In early November, nine people lost their lives and dozens more were injured at AstroWorld, a music concert in Houston, US, in a massive crowd crush. A similar mishap at the Love Parade music festival in Duisburg, Germany, killed 21 people. Stampedes in crowded gatherings at pilgrimages, sports stadiums, music concerts and other public places claim nearly 400 lives every year across the world.
Such tragedies occur when “group think” results in wrong decisions and people fail to behave intelligently as a collective. Stampedes are also observed in cattle, elephants, sheep, zebras, wild horses and walruses. However, the so-called lower animals — birds, bees, ants and especially, fish — amplify their individual intelligence by forming flocks, schools, shoals, colonies and swarms.
These social creatures, when working together as unified systems, can outperform the vast majority of individual members while solving crucial problems and making vital decisions. Scientists call this “swarm intelligence” and it proves the old adage — many minds are better than one.
Scientists Ralf Kurvers and Pawell Romanczuk, based in Berlin, study swarm intelligence in fish and humans. They investigate the role of individuals and social interactions in collective decisions — when collectives make good decisions and when they go wrong. Kurvers and Romanczuk delivered a talk “Collective Intelligence or Collective Stupidity? From Fish Schools to Human Groups” at the Berlin Science Week, a 10-day international science festival that brings together the most innovative scientific organisations every year.
Kurvers told The Telegraph in an exclusive interview, “We have observed that the intelligence of an individual fish gets amplified as a school, shoal or swarm.” He explained, “When a predator is attacking a single fish, it is vulnerable and often not very good at avoiding being predated. By joining a school, a fish can benefit from the presence of others, and much more effectively avoid the predator.”
In other contexts too, individuals can profit from the information inputs of others. Says Kurvers, “A beautiful example is migration. For an individual it may be complicated to remember or even know the best migratory routes, but groups can, by pooling imperfect information, migrate efficiently.”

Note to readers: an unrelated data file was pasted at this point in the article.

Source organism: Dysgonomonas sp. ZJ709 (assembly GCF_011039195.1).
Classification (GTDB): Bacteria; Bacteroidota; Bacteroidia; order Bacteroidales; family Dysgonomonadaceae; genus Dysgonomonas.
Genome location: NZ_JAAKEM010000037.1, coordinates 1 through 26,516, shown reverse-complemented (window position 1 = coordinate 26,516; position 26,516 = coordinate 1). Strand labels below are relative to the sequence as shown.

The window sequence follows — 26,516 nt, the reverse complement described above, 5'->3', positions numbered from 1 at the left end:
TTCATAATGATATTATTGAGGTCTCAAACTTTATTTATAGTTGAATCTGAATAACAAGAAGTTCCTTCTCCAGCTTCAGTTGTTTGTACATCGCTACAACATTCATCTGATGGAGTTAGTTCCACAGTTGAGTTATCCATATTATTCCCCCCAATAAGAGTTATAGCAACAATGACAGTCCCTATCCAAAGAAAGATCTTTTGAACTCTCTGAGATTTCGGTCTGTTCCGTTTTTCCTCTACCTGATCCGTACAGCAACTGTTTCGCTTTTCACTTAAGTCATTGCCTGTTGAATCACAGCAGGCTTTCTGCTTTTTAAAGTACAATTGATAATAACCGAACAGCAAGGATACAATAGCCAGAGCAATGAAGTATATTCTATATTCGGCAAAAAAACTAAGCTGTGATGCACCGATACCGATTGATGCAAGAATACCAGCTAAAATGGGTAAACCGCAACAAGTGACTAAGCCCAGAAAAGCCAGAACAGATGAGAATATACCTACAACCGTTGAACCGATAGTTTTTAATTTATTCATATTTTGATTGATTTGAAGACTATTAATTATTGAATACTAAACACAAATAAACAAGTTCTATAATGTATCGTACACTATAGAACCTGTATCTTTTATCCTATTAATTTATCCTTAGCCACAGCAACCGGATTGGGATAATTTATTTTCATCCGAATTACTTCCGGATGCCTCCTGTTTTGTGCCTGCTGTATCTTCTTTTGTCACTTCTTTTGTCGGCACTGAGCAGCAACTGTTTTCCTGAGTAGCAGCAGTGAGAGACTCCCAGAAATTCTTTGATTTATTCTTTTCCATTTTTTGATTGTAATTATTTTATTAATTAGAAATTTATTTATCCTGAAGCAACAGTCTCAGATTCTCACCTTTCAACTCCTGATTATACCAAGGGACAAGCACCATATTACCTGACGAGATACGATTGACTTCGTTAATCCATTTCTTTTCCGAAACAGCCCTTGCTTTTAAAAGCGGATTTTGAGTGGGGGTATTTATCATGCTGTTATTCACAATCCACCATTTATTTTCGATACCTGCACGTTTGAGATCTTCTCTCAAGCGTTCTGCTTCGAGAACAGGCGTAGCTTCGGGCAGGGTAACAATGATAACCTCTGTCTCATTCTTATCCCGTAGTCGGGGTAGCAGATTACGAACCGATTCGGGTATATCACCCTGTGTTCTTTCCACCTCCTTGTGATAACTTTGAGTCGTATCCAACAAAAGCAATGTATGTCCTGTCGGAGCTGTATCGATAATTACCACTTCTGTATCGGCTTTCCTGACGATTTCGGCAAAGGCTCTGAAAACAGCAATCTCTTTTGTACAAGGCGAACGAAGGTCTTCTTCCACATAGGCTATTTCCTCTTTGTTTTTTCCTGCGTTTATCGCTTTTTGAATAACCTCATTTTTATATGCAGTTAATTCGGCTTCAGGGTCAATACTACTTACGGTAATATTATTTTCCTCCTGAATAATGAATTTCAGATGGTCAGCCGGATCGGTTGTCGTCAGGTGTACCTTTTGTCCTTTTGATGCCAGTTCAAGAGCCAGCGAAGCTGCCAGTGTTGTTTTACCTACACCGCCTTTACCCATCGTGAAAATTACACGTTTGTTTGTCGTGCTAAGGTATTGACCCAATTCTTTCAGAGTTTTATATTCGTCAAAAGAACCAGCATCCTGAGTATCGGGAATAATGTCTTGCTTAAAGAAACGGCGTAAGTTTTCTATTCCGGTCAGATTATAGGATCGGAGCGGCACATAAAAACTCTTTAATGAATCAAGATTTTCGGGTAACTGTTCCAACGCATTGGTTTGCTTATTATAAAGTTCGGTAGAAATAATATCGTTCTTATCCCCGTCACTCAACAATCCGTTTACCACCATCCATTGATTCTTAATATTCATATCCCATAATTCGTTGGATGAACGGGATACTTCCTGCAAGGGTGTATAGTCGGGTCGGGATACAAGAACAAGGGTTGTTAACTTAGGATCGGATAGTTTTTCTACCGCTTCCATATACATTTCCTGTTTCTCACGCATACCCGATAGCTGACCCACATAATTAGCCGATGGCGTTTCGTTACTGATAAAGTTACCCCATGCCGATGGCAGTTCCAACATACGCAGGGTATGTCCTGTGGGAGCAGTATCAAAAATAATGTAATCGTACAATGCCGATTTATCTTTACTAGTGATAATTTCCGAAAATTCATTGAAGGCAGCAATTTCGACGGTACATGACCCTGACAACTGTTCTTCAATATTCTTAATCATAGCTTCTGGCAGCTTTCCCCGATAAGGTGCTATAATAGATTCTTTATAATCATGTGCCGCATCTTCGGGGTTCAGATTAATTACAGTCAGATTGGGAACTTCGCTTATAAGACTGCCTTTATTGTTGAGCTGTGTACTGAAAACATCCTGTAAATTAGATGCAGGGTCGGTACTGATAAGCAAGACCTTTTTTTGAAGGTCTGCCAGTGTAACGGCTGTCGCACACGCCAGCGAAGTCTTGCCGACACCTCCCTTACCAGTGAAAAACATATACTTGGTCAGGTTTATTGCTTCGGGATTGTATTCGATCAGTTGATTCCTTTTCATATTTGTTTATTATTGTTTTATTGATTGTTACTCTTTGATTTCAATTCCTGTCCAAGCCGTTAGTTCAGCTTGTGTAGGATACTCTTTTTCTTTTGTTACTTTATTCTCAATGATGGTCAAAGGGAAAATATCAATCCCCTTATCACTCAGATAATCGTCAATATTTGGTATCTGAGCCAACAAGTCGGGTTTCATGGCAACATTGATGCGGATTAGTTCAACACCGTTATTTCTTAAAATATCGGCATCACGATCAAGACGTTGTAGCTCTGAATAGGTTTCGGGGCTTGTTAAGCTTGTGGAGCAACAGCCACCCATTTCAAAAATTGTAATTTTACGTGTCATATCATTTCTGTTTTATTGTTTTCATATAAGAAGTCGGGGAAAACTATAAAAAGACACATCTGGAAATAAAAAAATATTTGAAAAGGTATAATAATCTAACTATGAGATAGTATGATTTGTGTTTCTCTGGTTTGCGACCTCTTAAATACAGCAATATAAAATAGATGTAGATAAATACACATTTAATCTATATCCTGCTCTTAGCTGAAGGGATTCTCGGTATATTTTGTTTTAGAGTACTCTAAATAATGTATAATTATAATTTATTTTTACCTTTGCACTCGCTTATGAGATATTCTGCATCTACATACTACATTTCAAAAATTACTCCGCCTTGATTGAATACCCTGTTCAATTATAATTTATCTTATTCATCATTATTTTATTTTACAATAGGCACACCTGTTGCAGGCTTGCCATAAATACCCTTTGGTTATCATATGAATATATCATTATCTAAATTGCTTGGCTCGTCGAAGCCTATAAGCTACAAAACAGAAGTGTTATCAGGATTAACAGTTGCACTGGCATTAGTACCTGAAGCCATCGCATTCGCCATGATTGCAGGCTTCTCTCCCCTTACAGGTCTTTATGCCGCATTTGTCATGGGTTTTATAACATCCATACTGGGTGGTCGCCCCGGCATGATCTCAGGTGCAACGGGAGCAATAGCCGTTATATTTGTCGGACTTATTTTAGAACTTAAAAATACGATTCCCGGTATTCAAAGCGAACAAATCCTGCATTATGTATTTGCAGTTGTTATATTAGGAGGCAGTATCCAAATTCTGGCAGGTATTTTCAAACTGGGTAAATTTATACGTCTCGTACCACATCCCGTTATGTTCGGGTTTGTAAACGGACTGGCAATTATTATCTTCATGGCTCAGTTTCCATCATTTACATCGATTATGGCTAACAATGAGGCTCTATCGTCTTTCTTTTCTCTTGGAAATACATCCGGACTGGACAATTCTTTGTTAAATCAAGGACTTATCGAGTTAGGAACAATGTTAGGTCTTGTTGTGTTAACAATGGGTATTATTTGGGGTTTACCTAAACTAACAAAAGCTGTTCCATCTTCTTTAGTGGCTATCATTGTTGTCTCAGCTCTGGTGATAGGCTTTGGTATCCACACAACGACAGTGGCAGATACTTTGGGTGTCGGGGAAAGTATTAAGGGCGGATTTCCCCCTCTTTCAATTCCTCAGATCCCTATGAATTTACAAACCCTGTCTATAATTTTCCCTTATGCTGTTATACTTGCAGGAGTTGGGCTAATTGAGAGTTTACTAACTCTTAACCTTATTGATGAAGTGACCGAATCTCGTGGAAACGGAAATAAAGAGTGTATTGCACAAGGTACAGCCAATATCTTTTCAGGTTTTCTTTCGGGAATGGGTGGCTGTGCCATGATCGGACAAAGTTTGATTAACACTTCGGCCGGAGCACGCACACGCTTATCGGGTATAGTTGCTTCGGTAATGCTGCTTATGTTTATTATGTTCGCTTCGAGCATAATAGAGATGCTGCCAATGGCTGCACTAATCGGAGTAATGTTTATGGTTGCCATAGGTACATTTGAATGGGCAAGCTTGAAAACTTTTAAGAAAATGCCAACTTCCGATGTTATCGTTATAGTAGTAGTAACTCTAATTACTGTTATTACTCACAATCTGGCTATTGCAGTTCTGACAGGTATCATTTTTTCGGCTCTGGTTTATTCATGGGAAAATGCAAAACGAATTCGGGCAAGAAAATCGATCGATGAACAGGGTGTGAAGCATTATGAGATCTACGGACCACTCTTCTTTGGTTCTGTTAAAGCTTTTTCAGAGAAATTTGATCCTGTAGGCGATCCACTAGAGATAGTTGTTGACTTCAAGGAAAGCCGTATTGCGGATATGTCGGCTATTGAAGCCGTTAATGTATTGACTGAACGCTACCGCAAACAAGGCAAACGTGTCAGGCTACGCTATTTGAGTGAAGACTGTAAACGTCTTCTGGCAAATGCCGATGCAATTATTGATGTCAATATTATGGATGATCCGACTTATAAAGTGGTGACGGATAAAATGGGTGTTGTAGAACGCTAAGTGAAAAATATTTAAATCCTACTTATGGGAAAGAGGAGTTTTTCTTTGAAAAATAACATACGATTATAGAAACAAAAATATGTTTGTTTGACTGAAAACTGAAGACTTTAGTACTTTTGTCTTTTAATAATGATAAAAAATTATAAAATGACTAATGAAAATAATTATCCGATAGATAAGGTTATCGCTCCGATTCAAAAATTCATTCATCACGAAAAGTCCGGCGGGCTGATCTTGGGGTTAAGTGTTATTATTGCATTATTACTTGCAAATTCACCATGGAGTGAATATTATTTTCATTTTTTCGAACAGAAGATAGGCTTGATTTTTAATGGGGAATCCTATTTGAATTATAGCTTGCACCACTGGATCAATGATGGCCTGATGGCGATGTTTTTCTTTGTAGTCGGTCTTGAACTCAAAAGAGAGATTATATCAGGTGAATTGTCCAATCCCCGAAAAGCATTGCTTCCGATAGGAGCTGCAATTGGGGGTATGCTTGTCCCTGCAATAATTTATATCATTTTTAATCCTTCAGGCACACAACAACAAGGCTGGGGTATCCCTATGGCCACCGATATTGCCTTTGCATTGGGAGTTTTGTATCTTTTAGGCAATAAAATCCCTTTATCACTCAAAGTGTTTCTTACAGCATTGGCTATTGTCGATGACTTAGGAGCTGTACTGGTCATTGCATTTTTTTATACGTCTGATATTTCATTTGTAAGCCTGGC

To illustrate how fish collectively decide to evade a predator, Kurvers asked participants of the online presentation to play the game of “shark and tuna”. We were asked to imagine being a tuna fish in a school, facing a choice. Whether to escape or stay — depending on the presence of predators, in this case, sharks. We were instructed to escape when five or more sharks were present and to stay when four or fewer sharks were present.
There were three phases of tests. In each test, we were shown a grid with a varying number (3, 4, 6, or 7) of sharks hidden among harmless tunas. In the first phase, we — there were 47 of us — made individual decisions and there were quite a few errors, and we fell prey to the sharks. But the accuracy of our decision improved when we observed the choices of other group members. In other words, collective decision-making helped us.
Kurvers described how collective or swarm intelligence lessons from fish can be used to increase accuracy of decisions in medical diagnostics, for instance, in detection of breast and skin cancers.
Breast cancer is the most frequent cancer in women in the US and Europe. Wide-ranging screening programmes have been devised for early diagnosis. However, even if two physicians assess the X-rays, which is the usual procedure in Europe, this often leads to wrong decisions — about one in five patients with cancer are diagnosed as healthy, whereas about one in five cancer-free patients are diagnosed with cancer. Kurvers said, “Efficiency of mammography screening can be enhanced by the principle of collective intelligence to minimise errors and effect timely detection.”
In a study published in PLOS One, Kurvers, along with others, showed that five independent assessments of radiologists can be used to outperform the diagnostic accuracy of even the best physician within that group. The team envisions an artificial intelligence system that can combine
collective intelligence of radiologists with data and technology for precise and quick cancer diagnoses. He said, “Our results have broad implications for our understanding of the ecology and evolution of group-living animals and lend themselves to applications in the human domain such as the design of improved screening methods in medical, forensic, security and business applications.”
However, despite such promises from group intelligence in humans, there are also instances of collective stupidity in our species that irk Kurvers and Romanczuk. Not just during stampedes, polarisation through social media is another example of mass stupidity. Said Kurvers, “Groups often blindly follow a strongly opinionated individual and don’t reflect critically on all arguments available, and via such ‘group think’ arrive at wrong conclusions.”
And that is pretty much how a handful of divisive and biased individuals can provoke and polarise millions resulting in bigotry, hate and ethnic riots.